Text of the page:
Planet Granite Bouldering Circuits

How many times have you jumped on a gym climb to warm-up, only to find yourself completely pumped at the top? Conversely, how many times have you sailed up a gym climb that was at your project level? Trust us, we’ve been there. Some problems can feel easier or harder depending on one’s style, strengths and weaknesses. Why is it that the difficulty of one 5.10a can vary so wildly from a 5.10a set 5 feet away?

Answer: climbing grades are inherently subjective.

That’s why, we’re trying out a new, less arbitrary grading system than what is typically found in outdoor areas and gyms across the country. This system is called circuit-based grading, also known as circuits. While the concept of the bouldering circuit is still catching on in the United States, it is widely practiced in many European countries, like Germany and France. It’s basically a sliding scale to more accurately depict the difficulty of a bouldering problem.

Our circuit-based scale for difficulty begins with the red tagged problems as the easiest on the scale, followed by orange, yellow, green, blue, purple, pink, white, and, finally, black, which is the hardest circuit of problems in the gym. Because it’s an overlapping scale, some problems in a harder circuit will feel easier than some problems in an easier circuit, but overall the harder circuits will have more hard problems than the easier circuits and vice versa.

Here’s are the benefits of circuit-based grading systems:

  1. Amazing Training Opportunity: The basic idea behind circuits is to complete a color theme in its entirety, and not problem by problem. The end result is that you’re climbing a higher volume of boulders in a shorter amount of time, which increases both your endurance and power endurance. Completion of an entire circuit also means you have pretty much mastered those grades.
    Additionally, circuits are also a good way to look at where you might need work. If you can complete every problem within the blue circuit except for the overhanging one, that means that you may need to step up your overhang game. You can improve your overhang climbing abilities by trying to complete as many overhang circuit problems as you can—the aim should be to achieve the highest color possible. You’ll find yourself able to complete “higher” colors depending on how much the particular angle suits your style.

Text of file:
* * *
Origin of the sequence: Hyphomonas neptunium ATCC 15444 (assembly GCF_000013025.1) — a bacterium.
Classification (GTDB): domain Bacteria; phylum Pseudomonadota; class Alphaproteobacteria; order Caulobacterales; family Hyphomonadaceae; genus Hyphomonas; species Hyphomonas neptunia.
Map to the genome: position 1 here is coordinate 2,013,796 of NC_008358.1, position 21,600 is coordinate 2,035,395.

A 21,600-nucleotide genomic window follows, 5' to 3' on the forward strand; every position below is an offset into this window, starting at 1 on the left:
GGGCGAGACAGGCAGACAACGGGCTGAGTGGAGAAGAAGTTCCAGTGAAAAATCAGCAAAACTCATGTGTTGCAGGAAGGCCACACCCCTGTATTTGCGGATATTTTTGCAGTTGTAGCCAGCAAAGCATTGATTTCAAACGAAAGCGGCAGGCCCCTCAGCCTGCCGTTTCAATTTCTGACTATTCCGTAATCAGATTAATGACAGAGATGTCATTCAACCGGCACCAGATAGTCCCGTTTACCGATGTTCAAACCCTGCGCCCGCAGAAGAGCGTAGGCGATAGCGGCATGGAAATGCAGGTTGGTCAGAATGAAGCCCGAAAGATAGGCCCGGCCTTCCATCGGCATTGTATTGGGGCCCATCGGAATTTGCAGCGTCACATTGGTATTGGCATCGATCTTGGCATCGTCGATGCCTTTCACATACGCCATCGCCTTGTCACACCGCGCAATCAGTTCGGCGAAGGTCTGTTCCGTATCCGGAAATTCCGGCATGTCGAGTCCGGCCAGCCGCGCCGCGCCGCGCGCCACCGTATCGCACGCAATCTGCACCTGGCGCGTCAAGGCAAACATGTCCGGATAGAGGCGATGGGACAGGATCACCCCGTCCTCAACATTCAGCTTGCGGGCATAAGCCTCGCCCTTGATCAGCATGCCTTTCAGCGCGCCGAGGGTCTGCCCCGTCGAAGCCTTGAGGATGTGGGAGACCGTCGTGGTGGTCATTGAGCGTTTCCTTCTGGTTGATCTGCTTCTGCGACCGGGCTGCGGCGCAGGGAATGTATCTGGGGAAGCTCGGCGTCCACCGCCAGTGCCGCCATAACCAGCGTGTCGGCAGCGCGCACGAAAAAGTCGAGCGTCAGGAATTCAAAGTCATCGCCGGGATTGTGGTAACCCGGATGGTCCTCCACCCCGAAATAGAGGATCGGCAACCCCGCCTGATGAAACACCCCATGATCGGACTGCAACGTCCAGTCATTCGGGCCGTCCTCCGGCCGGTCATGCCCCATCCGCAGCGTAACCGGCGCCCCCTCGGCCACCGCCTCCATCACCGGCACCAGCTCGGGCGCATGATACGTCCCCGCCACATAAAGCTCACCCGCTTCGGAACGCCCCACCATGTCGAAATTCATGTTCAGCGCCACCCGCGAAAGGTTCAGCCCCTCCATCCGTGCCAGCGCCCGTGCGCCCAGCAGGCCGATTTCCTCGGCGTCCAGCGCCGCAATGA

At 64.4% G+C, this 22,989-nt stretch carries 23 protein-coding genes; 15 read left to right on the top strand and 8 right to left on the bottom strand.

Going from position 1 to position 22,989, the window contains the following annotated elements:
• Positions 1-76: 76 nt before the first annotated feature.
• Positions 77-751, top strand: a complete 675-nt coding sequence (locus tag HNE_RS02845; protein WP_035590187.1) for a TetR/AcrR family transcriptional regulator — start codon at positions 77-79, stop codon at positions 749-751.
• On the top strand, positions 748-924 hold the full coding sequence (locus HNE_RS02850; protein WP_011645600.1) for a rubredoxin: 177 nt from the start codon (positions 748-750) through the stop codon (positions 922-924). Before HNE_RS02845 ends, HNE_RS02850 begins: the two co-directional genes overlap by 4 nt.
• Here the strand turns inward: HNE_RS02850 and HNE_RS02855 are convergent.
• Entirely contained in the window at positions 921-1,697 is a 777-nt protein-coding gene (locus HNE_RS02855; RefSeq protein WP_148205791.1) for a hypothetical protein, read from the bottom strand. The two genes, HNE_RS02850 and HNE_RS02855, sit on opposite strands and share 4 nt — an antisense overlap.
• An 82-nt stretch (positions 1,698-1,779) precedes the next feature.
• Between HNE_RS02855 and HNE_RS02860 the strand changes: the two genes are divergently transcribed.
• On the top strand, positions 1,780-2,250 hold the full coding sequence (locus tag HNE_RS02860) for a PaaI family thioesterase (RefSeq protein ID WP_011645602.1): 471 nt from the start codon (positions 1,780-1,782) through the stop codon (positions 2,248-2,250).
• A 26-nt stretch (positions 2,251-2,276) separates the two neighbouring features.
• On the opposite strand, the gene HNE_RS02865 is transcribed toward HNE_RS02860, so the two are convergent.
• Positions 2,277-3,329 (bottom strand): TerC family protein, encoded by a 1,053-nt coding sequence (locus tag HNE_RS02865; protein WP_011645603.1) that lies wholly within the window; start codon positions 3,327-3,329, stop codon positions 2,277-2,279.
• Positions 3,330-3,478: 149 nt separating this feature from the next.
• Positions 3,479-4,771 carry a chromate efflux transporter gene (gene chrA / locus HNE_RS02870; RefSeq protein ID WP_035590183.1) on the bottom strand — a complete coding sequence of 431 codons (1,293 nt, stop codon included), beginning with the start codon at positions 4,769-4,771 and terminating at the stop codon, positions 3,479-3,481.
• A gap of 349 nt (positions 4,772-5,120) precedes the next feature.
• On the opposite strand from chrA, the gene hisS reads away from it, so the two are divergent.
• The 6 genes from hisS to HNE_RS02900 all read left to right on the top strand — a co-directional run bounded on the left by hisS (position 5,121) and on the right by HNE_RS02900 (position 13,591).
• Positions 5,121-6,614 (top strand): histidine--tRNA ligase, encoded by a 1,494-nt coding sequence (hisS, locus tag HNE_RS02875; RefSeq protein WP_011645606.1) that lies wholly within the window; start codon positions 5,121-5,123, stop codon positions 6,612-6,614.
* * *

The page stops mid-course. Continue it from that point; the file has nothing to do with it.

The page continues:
2. Increases Awareness of Climbing Strengths and Weaknesses: It will help give climbers a better picture of where their ability levels are at: for example, completing every route within the orange circuit means you’re a more well-rounded climber than completing just one V5 would indicate.
  3. Improves Your Ability to Read Climbing Routes: Instead of just looking at the climbing grade number posted at the bottom of the route, you’ll learn to really look at the problem and judge it based on visual cues versus.
  4. Higher Quality Climbs: You’ll have higher quality problems because our setters will be more focused on quality versus a specific, subjective grade.
  5. Overall Better Climbing Experience: It will help take some of the pressure to climb a certain grade off of climbers, which encourages a more positive experience.

There is definitely an adjustment period in getting used to the circuit grading. For example, you may find yourself constantly glancing at the wall trying to remember what orange is rated, but once you get the hang of it, it’s super easy. You’ll find yourself having just as much fun as ever while climbing. You’ll  also complete new challenges, such as completing as many circuits as you can. The endurance you’ll gain will make you a better climber.

We hope you now have a better understanding of the new system we’re implementing in our bouldering area at Planet Granite Sunnyvale, and find yourself enjoying it as much as we think you will.

Have an opinion on the new Circuit based systems? We’d love to hear your thoughts–tell us what you think.